© Copyright Policy - open-access
Related In: Results  -  Collection

License 1 - License 2
Show All Figures
getmorefigures.php?uid=PMC4300727&req=5

Fig6: Missing coverage evidence. a) The censored fit of read depth at sites with unique-only coverage across the reference genome to a negative binomial distribution is shown for one of the E. coli samples from the mutation accumulation evolution experiment. The threshold for extending putative deleted regions of the genome is determined by taking the coverage value that produces a left-tail probability from the fit distribution as described in the text (arrow). b) A missing coverage evidence item is shown for the same E. coli sample to illustrate how its boundaries are determined by extending outward from a seed region with zero coverage of uniquely aligned reads through regions with multiply-mapped reads that match genomic repeat sequences until the coverage of uniquely aligned reads exceeds the calculated propagation threshold. Note that the left and right boundaries both correspond to a range of positions because they fall within repeat regions. In some cases, this type of ambiguity in the extent of the deletion can be resolved by examining new junction evidence matching the endpoints.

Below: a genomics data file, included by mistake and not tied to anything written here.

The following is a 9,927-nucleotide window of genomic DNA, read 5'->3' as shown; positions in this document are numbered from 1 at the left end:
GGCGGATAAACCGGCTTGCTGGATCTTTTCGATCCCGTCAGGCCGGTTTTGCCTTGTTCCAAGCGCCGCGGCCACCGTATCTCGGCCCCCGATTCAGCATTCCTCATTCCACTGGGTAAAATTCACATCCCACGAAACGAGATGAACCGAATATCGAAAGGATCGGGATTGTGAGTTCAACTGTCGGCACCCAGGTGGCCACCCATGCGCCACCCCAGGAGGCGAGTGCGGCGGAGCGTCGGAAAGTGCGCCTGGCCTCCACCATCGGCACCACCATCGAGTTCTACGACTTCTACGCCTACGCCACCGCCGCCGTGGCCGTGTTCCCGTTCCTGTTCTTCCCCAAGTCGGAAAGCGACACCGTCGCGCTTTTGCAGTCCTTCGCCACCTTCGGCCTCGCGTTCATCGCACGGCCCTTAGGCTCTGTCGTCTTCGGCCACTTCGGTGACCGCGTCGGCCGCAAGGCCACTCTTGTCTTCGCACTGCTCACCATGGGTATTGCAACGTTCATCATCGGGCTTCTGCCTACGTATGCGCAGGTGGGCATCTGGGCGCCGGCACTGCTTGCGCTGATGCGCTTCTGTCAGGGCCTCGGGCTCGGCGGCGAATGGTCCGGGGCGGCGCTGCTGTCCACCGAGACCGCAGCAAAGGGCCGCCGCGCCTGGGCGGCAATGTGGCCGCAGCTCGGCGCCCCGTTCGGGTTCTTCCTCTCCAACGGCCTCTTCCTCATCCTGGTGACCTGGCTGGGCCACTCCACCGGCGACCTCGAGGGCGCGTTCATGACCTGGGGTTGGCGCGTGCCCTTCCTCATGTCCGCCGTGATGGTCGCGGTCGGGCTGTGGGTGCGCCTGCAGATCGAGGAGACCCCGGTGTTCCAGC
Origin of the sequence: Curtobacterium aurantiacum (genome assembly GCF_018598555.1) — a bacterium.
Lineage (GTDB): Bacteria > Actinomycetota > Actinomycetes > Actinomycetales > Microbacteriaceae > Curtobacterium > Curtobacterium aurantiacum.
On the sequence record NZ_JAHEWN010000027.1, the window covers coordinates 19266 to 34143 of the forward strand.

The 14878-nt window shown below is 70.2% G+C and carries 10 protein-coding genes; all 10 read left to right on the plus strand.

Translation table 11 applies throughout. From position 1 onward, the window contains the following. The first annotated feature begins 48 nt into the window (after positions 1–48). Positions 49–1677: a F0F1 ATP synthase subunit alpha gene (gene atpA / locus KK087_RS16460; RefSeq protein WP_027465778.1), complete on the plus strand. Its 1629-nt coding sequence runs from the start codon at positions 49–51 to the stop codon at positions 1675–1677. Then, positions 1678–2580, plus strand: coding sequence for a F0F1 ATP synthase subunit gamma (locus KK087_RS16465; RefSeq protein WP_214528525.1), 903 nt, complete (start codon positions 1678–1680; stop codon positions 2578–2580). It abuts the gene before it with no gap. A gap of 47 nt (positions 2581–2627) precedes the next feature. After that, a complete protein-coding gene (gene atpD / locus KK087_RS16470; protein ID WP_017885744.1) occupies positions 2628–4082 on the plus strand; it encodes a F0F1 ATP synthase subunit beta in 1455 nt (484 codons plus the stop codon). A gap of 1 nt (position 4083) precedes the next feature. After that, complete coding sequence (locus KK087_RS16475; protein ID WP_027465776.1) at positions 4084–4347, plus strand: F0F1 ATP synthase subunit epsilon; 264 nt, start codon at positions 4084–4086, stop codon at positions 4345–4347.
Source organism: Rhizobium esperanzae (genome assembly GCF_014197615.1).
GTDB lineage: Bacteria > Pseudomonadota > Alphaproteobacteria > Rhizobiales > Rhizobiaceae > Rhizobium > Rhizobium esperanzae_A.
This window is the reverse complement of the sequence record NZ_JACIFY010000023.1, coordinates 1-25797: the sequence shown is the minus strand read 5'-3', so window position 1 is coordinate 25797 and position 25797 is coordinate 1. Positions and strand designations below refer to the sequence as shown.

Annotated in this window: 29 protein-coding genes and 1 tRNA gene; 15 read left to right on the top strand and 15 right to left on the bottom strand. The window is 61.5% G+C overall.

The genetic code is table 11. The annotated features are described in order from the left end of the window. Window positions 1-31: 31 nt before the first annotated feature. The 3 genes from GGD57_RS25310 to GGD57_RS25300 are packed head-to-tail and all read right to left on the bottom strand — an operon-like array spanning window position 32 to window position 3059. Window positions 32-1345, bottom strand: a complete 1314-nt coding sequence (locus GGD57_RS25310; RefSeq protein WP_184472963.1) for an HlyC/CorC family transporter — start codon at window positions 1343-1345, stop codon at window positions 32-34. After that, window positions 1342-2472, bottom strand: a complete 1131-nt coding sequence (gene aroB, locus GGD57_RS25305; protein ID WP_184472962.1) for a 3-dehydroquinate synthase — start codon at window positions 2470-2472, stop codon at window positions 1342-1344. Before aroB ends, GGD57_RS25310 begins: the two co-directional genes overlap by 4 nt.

Mentions: First, to calibrate whether any given coverage evenness score is unusually low with respect to the expectation for a typical position in the reference genome, breseq fits the distribution of coverage read depth across the genome and determines the average chance that at least one read starts at a given position of the reference sequence. These parameters are estimated from the initial best mappings of reads to the reference genome before resolving candidate junctions. For short-read resequencing data, the depth of read coverage at different positions in the reference genome is fit well by an overdispersed Poisson (negative binomial) distribution [29]. breseq fits this distribution using unique-only reference genome positions (those not matched by any read that maps to multiple reference locations equally well) (Figure 6a). Before fitting, this data is left-censored at half the average coverage, to account for positions that are truly deleted in the sample but may have a small amount of residual coverage due to incorrect mapping of reads with errors or cross-contamination from sequencing similar genome samples without the deletion at the same time. The data is also right-censored at 1.5 times the average coverage so that fitting will be more robust against cases where failed sequencing reads may spuriously map to a small number of genomic locations, creating anomalously high coverage, and to cases where there are increases in copy-number in a sample relative to the reference across a significant portion of the genome. The negative binomial distribution is described by the mean coverage (μcov) and a size parameter (αcov) reflecting the overdispersion. As coverage is tabulated, the number of unique-only positions with no reads beginning there that match a given strand (forward or reverse) is also tracked for each reference sequence. Dividing this total count by twice the number of unique-only positions in a reference sequence gives , the average chance that no read will be found to start at a given position extending across a breakpoint, i.e., the chance that a possible position where a read could have started will contribute to the evenness score for a junction.Figure 6